Produttori del Barbaresco Paje Riserva 2009
Nebbiolo || 14.5%
Dry with tart, zesty acidity and chalky, grippy tannins - the structural components on this wine are sharp, electric and very exciting. The nose shows plenty of soft, youthful red berry, cherry and currants, that is sweet and candied in nature. The florals are delicate white blossoms with plenty of baking spice: cinnamon and nutmeg. One of the more interesting elements on the wine is the herbal and herbaceous qualities from black olive to crushed earth, a thread of eucalyptus and some dried herbs. A subtle and classy wine. 

Produttori del Barbaresco Rabaja Riserva 2007
Nebbiolo || 14.5%
Drying and grippy overall. The nature of the fruit is a mix of the sharp (sour and tart crabapples) with the sweeter (baked berries, plums and bramble). The nose shows far more of the herbal character by way of mint, tomato leaf and wet earth. The palate is focused more on bottle age with ablend of forest floor, leather, tobacco, earth and unsalted Dutch liquorice. The wine shares the family resemblance seen with the 2005 and 2009, but this is by far the driest and tightest of the lot.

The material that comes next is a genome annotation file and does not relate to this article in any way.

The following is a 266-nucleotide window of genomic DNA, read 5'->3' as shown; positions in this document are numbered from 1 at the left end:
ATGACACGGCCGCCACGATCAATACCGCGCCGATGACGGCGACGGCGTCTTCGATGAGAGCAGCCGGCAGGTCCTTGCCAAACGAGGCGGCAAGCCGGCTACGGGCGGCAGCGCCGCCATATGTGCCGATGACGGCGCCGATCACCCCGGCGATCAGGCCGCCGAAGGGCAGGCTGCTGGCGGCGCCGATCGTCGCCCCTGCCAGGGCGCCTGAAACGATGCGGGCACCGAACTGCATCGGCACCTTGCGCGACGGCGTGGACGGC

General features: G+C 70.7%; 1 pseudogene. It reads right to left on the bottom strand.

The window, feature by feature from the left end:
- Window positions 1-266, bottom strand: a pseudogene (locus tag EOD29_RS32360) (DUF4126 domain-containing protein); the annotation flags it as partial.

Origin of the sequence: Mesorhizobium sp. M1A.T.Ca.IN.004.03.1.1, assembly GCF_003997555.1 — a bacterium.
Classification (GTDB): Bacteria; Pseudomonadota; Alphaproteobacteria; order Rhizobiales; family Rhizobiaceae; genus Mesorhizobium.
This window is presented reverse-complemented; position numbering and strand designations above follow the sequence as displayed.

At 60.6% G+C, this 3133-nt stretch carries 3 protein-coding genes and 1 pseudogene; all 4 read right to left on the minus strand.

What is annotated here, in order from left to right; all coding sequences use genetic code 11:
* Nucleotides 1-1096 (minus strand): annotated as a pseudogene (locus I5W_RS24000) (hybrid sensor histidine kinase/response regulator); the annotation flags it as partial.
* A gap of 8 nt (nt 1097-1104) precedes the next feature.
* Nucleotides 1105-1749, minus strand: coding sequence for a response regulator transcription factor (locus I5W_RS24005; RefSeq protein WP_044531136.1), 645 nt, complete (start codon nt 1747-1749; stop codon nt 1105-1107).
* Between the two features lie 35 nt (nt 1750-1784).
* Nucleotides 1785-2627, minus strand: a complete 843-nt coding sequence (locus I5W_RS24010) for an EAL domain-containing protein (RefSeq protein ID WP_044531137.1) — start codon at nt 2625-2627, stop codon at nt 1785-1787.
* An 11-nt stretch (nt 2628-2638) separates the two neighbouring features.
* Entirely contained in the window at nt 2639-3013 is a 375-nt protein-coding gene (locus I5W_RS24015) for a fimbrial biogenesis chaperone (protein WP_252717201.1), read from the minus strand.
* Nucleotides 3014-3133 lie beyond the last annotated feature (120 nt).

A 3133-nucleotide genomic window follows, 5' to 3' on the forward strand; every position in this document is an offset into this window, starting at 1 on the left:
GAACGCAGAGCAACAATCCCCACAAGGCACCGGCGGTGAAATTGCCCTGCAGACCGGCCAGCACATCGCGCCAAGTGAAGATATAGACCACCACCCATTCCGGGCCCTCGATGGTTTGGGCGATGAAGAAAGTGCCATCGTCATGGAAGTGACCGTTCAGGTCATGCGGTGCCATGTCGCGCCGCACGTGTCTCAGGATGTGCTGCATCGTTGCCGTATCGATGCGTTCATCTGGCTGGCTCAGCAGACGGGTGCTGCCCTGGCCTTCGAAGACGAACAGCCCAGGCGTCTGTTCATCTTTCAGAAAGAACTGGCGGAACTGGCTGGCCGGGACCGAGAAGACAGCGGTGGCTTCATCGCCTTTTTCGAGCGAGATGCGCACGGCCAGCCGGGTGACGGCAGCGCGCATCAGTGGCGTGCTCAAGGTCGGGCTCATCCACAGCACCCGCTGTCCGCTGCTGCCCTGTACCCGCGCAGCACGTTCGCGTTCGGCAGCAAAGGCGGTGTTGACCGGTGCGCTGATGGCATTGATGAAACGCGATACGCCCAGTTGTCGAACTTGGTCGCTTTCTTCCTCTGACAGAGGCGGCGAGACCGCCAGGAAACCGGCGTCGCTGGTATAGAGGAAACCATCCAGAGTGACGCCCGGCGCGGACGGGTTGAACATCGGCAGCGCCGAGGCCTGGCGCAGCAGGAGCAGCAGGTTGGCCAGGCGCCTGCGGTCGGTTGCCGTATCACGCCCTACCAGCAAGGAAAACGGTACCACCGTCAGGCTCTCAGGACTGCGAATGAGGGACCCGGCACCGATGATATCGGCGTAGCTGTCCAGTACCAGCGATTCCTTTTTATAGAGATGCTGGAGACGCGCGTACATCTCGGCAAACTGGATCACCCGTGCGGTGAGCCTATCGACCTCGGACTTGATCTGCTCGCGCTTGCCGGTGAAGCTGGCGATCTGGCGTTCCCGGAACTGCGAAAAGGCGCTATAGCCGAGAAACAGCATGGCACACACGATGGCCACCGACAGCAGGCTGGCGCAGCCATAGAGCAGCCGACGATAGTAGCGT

Produttori del Barbaresco Moccagatta Riserva 2005
Nebbiolo || 14%
Dry with very big, dusty tannins and tart zingy acidity. Baked red cherries and biting crabapples give the wine its ‘something fruity’. The rest of the wine is far more deep, dark and savoury. A bit of a silver fox, this wine is ageing well - highlights of chocolate, walnut dust, hazelnuts, charred wood and olives. Even the oak is more savoury with toast, smoke and cloves. The degree of freshness and the strong structural elements lend support to the argument for continuing to age well. 



Veneto, in the north-east corner of Italy, is a major player in terms of quantity, but with a much lesser reputation in terms of quality. The region's primary white is Soave, made from the lightly aromatic Garganega. Fruity Valpolicella is the red equivalent to Soave, this time a mix of Corvina, Rondinella and Molinara all made in the recioto and amarone style using dried grapes. 

Pieropan Soave Classico 2012
Garganega (85%) and Trebbiano di Soave (15%) || 12%
A delicate, fairly simple wine. Pleasantwhite blossom florals, chamomile and honeysuckle, lemon peel, peaches and apricots with just a touch of cinnamon and nutmeg spice. The palate repeats the nose with the addition of a mealy and toasty lees quality. A very good wine that provides everything you would expect of it. I would happily encourage you to try it.